The Ducks’ other strengths mostly come from a young, mostly modern-style fleet of defensemen. Plenty of other franchises would be giddy to have a core group of Hampus Lindholm, Josh Manson, Cam Fowler, and Brandon Montour.

That defense plus Gibson plus – ideally – a great new coach could really brighten the Ducks’ outlook, and quickly.

Most likely, optimists in Anaheim picture this as the winning play for the Ducks:

  • Gibson continues to be superhuman most nights (a dangerous gamble – because goalies – yet Gibson’s been the real deal so far).
  • That defense makes Gibson’s life easier and boosts a so-so group of forwards.
  • Silfverberg and especially Rickard Rakell combine with the likes of Terry and Steel to take on more of the scoring burden, while Getzlaf remains a beast.
  • The worst-case scenarios don’t play out for Kesler/Perry.

Such a scenario isn’t … impossible, right? Especially if this team had been underachieving under an overmatched coach in recently fired Randy Carlyle?

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The thing is, the Ducks likely boxed themselves into something of a corner. That’s not fun, yet it’s also the price of doing business when you want to win it all.

And, to reiterate, there are teams in bigger binds. Where other teams are conjoined to parasitic contracts for frightening terms, the worst stuff can dissolve for the Ducks in a few years. The Silfverberg extension seems to signal that the franchise hopes that they can stick more or less to the current blueprint, but simply execute better in the future.

It doesn’t necessarily mean that this will be an easy juggling act, though.

James O’Brien is a writer for Pro Hockey Talk on NBC Sports. Drop him a line at phtblog@nbcsports.com or follow him on Twitter @cyclelikesedins.

Carlyle out, Murray in as Ducks finally make coaching change

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Everyone saw this coming — we just didn’t know when.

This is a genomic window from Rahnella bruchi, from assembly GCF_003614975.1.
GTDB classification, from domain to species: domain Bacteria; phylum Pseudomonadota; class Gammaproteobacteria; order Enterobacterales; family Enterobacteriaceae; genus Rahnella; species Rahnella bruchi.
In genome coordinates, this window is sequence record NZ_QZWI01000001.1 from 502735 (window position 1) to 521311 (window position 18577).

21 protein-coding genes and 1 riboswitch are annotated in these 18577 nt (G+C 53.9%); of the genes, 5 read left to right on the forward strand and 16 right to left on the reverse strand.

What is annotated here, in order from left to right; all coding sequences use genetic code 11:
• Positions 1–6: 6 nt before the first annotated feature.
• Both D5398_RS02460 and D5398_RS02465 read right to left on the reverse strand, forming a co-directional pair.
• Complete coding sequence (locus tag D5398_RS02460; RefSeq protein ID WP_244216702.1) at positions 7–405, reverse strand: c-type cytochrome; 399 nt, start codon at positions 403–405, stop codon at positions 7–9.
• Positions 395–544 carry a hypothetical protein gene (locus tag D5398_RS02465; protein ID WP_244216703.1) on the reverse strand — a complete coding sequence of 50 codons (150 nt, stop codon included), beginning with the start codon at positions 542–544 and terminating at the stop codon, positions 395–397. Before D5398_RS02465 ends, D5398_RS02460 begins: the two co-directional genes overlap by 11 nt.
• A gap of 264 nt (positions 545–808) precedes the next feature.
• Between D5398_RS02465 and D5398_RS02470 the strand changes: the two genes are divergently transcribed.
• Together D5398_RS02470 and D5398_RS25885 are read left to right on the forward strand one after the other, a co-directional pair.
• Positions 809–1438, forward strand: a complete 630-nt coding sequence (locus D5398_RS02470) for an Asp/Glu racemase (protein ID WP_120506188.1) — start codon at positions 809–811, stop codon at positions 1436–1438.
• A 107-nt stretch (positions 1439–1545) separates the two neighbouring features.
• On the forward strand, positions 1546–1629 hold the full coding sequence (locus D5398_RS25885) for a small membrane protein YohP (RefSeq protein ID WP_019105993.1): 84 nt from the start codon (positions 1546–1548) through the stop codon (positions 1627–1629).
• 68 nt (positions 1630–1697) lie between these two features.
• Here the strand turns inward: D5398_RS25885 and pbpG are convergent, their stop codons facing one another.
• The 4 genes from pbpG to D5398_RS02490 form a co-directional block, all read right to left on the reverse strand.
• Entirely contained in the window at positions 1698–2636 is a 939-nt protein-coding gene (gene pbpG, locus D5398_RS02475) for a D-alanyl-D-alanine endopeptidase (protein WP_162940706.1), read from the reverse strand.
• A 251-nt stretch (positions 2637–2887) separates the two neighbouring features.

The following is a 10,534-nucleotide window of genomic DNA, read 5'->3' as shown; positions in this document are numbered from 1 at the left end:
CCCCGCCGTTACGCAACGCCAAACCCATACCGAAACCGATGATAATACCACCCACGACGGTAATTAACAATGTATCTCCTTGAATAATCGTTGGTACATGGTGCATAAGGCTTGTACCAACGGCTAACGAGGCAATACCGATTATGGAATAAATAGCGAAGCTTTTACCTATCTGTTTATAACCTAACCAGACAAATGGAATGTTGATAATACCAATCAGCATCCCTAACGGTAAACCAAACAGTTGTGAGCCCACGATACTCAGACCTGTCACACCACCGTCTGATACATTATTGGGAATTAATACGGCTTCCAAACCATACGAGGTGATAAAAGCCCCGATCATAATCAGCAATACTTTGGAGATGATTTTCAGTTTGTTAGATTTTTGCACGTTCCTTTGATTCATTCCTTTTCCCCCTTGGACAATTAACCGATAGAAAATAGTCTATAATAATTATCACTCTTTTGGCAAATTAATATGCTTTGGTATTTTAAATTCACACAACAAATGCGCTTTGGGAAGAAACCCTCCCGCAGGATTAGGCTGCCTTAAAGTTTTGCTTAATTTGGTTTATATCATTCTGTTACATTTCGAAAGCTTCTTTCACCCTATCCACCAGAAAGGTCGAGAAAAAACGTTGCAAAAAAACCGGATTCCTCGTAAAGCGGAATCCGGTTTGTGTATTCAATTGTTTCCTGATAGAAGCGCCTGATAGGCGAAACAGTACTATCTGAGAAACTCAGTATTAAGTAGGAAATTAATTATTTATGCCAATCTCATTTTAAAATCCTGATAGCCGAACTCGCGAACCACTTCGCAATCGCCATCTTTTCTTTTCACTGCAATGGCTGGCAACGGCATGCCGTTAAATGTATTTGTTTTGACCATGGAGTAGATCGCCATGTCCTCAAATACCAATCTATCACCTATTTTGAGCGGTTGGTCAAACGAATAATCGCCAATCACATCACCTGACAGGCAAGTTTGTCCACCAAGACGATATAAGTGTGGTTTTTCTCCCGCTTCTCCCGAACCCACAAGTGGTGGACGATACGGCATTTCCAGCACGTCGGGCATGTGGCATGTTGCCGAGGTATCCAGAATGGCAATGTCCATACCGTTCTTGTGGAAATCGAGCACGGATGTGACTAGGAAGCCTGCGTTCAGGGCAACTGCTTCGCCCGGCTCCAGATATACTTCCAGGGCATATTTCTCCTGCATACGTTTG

After losing their seventh straight game on Saturday and 19th in their past 21, the Anaheim Ducks finally made the choice to remove Randy Carlyle from his post as head coach on Sunday.

The team’s executive vice-president and general manager Bob Murray will assume the controls behind the bench with an interim title attached. Murray said the team will begin its search for Carlyle’s successor after their season is put out of its misery in April.

“We thank Randy for everything he has done for the organization,” Murray said in a release from the club on Sunday. “Leading the team to a Stanley Cup and three conference final appearances, he has accomplished so much in Anaheim. Difficult decisions need to be made when times are tough, and our play has clearly been unacceptable. We have a tradition of success in Anaheim and we need to get back to that.”

The Ducks got dusted by the surging Philadelphia Flyers 6-2 on Saturday, just another link in a chain of embarrassing losses during their recent seven-game skid.

Just look at some of these scores:

  • 4-0 loss to Ottawa
  • 4-1 loss to Montreal
  • 6-1 loss to Toronto
  • 9-3 loss to Winnipeg
  • 5-1 loss to St. Louis
  • 3-0 loss to New York Islanders

And this doesn’t even begin to delve into the team’s franchise record 12-game losing streak earlier this season. The Ducks managed a brief reprieve with back to back wins against the Minnesota Wild and New Jersey Devils before returning to regular, losing proceedings.

Carlyle was given a vote of confidence during that 12-game slide after showing signs of life in a 4-3 loss to the Winnipeg Jets in January.

As LeBrun notes in the tweet above, former Edmonton Oilers head coach Dallas Eakins is considered the frontrunner to replace Carlyle. He’s already coaching the team’s future with San Diego of the American Hockey League, so the move makes sense from that angle.

Eakins wasn’t a world beater in Edmonton, however, and you wonder if Murray wouldn’t rather kick the tires with Joel Quenneville first than hand an unproven NHL head coach the reins.

Anaheim’s season only got worse last week when John Gibson got injured, forcing him to not dress in Saturday’s laugher.

Gibson has been the sole bright spot in Anaheim, despite all of the losing and deserves to be in the conversation for the Vezina.

But his grip on that trophy has lessened over the past couple of months, but it hasn’t really been any fault of his own. He has given the Ducks plenty of opportunities to win, only to watch the team in front of him fall apart on most nights. He got lit up for six goals in the first period last week against the Winnipeg Jets. The team in front of him did little to stop the onslaught. And that’s just one example of many during this horrid stretch.